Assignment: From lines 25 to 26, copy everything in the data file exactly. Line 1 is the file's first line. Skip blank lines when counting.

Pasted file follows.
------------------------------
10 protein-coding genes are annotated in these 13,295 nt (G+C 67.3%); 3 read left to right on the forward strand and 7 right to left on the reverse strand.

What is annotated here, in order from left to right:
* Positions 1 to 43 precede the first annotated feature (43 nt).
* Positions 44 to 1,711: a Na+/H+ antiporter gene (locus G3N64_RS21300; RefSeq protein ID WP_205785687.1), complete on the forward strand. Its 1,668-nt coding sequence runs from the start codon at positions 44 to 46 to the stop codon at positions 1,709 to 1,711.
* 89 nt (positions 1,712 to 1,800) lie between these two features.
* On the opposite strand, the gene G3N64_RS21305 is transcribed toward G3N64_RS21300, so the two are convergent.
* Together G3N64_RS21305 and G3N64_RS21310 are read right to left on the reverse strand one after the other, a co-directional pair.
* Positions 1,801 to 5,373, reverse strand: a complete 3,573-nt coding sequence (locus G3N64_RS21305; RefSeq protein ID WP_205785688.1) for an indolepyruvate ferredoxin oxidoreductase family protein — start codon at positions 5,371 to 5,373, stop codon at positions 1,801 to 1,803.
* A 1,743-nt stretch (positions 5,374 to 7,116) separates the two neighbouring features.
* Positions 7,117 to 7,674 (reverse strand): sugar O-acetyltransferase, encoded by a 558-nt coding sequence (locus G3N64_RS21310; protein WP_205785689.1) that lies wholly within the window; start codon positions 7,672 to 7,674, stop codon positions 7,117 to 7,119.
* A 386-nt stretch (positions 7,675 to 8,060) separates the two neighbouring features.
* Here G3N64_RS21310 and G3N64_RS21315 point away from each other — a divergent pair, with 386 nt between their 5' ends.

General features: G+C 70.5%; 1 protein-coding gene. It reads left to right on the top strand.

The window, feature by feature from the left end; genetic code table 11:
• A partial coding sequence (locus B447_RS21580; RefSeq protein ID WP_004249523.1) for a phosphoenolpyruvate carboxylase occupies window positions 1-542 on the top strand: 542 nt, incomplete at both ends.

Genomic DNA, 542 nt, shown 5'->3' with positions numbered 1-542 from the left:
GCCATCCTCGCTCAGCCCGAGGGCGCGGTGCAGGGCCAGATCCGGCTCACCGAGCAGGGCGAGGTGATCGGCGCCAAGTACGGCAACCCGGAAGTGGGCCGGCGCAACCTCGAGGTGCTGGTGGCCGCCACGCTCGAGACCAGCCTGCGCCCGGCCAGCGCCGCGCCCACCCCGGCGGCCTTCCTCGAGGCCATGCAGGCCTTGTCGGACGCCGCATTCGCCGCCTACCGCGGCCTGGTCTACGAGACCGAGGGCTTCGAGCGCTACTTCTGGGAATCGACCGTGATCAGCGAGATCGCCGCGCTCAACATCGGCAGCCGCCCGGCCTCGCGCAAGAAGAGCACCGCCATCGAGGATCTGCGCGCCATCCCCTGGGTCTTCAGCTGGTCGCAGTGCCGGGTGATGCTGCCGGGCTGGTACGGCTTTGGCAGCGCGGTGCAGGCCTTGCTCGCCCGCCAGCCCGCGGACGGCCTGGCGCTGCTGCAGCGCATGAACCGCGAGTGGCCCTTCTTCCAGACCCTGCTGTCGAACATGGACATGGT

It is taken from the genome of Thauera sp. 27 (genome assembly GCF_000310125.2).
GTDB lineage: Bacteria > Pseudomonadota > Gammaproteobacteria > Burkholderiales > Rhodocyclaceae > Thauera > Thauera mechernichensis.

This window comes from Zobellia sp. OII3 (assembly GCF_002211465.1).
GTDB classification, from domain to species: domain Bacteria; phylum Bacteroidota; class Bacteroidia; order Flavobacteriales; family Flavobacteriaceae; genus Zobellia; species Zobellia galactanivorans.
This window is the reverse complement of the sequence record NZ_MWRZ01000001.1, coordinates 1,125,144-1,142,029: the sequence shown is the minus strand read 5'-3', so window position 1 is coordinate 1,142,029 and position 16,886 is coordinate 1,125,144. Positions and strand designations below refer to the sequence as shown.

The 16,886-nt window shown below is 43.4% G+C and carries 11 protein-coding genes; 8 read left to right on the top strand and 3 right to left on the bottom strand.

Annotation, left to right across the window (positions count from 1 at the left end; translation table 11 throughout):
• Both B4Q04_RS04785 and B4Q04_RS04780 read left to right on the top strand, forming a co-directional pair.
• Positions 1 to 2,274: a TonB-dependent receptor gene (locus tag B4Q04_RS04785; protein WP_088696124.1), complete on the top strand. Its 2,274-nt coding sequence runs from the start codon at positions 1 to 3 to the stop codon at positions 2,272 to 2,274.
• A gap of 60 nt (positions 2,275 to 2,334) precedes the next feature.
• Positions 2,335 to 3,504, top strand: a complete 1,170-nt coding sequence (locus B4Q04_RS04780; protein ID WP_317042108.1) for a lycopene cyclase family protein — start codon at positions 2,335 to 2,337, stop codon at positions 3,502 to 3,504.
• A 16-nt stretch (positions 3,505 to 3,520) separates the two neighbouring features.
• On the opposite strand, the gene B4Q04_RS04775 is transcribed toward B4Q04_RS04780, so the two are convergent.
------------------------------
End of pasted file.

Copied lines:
• Both B4Q04_RS04785 and B4Q04_RS04780 read left to right on the top strand, forming a co-directional pair.
• Positions 1 to 2,274: a TonB-dependent receptor gene (locus tag B4Q04_RS04785; protein WP_088696124.1), complete on the top strand. Its 2,274-nt coding sequence runs from the start codon at positions 1 to 3 to the stop codon at positions 2,272 to 2,274.